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Neikrie’s Notes: Embrace the Madness

Neikrie’s Notes: Embrace the Madness

By Jamie Neikrie

There is no sporting event like the NCAA Division 1 Men’s Basketball Tournament.

Sounds pretty boring with a name like that. But what makes The Big Dance the greatest sporting event in the world is the madness.

For all intents and purposes, college sports don’t really exist in New Zealand. Small, semi-competitive teams of willing players convene at one of the dozen or so universities, and occasionally they play each other with a decent level of competitiveness.

Not many people watch. There is no money at stake. No scholarships. No boosters. No rivalries. And most of all, no tournament.

College sports in the United States are a different animal. It features the best fans, the best sporting venues, the most historic rivalries, and the fiercest competition.

When you combine the revenue and publicity of every major college team across NCAA Division 1, college football and basketball dwarf every other North American sporting league, professional or not.

On an individual game basis, college football is probably bigger. But college football doesn’t have March Madness. It simply can’t compete.

There are 32 divisions for Men’s Basketball teams, comprising 347 teams. Every March, each division hosts its own conference, with the best teams from the conference making the tournament.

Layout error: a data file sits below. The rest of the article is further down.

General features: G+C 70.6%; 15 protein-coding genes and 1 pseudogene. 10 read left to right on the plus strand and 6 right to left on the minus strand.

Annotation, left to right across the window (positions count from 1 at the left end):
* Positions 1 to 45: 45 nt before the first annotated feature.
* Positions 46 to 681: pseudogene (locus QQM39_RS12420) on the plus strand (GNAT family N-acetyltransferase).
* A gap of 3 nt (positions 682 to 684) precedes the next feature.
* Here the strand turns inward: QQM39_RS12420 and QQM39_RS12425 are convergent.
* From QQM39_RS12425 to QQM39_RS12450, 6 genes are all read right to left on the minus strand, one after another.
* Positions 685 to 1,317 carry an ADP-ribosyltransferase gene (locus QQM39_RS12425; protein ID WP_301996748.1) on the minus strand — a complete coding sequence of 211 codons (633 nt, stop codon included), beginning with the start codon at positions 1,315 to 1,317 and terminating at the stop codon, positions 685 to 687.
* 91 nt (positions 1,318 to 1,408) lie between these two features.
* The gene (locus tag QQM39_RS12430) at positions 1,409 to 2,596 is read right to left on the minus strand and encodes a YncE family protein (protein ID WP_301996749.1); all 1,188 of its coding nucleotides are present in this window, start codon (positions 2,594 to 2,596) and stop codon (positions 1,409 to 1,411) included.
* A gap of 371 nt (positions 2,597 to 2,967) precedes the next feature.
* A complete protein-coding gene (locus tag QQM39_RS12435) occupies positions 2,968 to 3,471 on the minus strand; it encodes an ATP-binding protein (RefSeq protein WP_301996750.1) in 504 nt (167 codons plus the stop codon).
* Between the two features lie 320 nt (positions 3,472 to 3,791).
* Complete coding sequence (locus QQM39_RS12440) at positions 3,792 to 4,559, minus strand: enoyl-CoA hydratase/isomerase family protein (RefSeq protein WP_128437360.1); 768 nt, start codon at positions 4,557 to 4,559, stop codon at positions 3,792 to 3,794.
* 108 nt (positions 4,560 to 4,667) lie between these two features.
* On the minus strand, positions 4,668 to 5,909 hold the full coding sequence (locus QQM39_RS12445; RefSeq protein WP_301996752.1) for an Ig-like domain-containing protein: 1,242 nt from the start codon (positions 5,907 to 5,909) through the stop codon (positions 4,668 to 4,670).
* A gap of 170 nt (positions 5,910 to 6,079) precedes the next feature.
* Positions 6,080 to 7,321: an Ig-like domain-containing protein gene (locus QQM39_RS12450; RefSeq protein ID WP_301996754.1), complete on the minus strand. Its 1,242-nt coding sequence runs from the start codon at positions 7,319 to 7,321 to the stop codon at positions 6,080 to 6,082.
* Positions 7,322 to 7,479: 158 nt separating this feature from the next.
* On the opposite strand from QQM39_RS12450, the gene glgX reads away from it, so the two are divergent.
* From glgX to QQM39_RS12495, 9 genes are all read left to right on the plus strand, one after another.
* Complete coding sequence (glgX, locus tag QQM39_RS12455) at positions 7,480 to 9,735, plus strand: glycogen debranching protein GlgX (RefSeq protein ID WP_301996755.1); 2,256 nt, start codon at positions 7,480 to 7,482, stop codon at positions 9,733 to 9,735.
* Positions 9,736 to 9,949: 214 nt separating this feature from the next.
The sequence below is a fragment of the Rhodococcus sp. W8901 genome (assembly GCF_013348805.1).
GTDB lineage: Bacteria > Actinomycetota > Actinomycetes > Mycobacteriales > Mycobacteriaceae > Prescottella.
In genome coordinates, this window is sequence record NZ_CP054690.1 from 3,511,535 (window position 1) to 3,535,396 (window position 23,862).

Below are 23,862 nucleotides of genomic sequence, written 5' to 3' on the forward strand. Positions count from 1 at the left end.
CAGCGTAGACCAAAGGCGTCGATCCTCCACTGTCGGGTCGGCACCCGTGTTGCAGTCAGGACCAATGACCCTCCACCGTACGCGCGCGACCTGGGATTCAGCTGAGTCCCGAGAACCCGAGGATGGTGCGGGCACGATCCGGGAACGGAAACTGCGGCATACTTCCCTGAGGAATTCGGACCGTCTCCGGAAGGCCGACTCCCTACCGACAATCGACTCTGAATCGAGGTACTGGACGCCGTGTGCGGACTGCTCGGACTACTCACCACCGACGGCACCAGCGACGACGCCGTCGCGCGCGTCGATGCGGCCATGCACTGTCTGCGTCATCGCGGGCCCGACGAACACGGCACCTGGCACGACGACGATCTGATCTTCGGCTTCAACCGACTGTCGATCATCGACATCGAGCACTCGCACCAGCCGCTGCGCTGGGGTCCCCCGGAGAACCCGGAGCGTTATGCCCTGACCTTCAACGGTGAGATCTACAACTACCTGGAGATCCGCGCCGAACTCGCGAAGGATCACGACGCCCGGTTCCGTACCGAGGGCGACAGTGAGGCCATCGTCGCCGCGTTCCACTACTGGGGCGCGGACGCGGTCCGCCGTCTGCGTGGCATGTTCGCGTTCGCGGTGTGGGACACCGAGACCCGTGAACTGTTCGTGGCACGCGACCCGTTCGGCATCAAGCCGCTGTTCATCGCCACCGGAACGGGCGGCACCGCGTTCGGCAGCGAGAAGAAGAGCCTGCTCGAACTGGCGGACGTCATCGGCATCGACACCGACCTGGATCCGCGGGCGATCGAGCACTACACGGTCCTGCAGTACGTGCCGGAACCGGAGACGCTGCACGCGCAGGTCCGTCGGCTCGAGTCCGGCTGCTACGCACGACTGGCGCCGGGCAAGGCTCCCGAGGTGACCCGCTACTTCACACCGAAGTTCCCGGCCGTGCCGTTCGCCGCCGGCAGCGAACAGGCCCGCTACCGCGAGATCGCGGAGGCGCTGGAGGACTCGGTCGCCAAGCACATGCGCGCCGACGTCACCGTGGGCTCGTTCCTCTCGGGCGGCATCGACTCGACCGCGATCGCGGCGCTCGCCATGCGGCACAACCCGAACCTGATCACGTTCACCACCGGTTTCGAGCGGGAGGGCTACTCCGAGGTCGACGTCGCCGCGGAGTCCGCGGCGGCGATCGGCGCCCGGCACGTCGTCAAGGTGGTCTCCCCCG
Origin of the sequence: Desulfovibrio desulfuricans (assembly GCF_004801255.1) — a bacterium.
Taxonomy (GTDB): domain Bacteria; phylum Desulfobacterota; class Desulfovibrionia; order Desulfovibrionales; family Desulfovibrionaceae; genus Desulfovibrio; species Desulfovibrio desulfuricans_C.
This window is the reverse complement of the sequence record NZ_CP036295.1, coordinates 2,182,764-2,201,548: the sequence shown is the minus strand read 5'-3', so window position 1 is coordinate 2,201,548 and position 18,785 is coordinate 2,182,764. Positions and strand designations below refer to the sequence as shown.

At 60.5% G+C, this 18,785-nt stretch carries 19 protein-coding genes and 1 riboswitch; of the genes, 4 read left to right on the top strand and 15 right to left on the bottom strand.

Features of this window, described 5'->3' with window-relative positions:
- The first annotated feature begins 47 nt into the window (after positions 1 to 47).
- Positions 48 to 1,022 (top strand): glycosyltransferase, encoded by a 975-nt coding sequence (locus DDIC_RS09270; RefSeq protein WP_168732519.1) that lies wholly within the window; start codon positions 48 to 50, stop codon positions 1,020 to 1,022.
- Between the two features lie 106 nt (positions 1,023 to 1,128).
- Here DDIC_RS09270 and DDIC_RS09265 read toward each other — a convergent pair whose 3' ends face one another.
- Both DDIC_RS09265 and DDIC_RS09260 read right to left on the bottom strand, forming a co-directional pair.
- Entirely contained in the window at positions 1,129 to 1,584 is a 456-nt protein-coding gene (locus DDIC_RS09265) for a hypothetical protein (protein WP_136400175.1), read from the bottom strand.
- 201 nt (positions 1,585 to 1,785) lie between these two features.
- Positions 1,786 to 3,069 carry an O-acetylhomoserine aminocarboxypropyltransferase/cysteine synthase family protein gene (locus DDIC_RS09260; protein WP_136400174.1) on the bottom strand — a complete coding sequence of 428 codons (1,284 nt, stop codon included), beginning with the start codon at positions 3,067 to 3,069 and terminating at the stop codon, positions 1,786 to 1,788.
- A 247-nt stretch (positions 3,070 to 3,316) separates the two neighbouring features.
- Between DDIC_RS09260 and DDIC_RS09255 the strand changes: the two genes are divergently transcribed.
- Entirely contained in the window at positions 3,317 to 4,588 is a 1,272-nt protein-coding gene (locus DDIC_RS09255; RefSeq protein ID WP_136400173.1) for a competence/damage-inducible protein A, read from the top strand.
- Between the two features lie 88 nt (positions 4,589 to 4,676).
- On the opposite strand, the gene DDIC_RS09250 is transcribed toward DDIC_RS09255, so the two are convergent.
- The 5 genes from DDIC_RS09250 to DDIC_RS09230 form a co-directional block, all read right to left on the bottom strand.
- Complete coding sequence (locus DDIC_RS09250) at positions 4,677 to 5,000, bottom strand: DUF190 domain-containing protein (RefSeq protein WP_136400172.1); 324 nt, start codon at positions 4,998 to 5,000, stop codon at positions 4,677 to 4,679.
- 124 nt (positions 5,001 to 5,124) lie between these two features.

In one week you have the Big East Tournament, the Big 12 Tournament, the Atlantic Coast Conference Tournament, and 29 others, hundreds of games featuring the best teams in the country, playing out over a few days. On the line? A chance to prove what kind of a team you are. To prove that you are among the best. To prove that you can put on your dancing shoes.

Then comes Selection Sunday, when teams gather at their coach’s house, watching as the ten-member selection committee decides which 68 teams will make the tournament (there’s also the NIT Tournament for the next 68 best teams, in case you can’t get enough basketball), where they will be ranked on a scale of 1-16, who and where they will have to play, and the path to victory that their résumé merits. It is a painstaking, controversial process that inevitably creates as many losers as it does winners. But the chaos only makes the tournament that much better.

Finally, The Big Dance begins. 65 games will be played two weeks, with a champion being crowned on April 7 this year. Nate Silver and ESPN go to work calculating the statistical outcome of every game, Barack Obama fills out his own bracket, and Warren Buffett offers $1 billion to anyone who can get every game right.

Barring an absolute miracle, no one will, because no one knows what will happen. That’s the beauty. Every year there’s a Cinderella team that overcomes statistics, eye tests, rankings, and every other measurement to defy expectations. Every year there is a player who transcends the college basketball, taking his team to new heights. And every year, there is Madness. Sweet, sweet Madness.

ENDS

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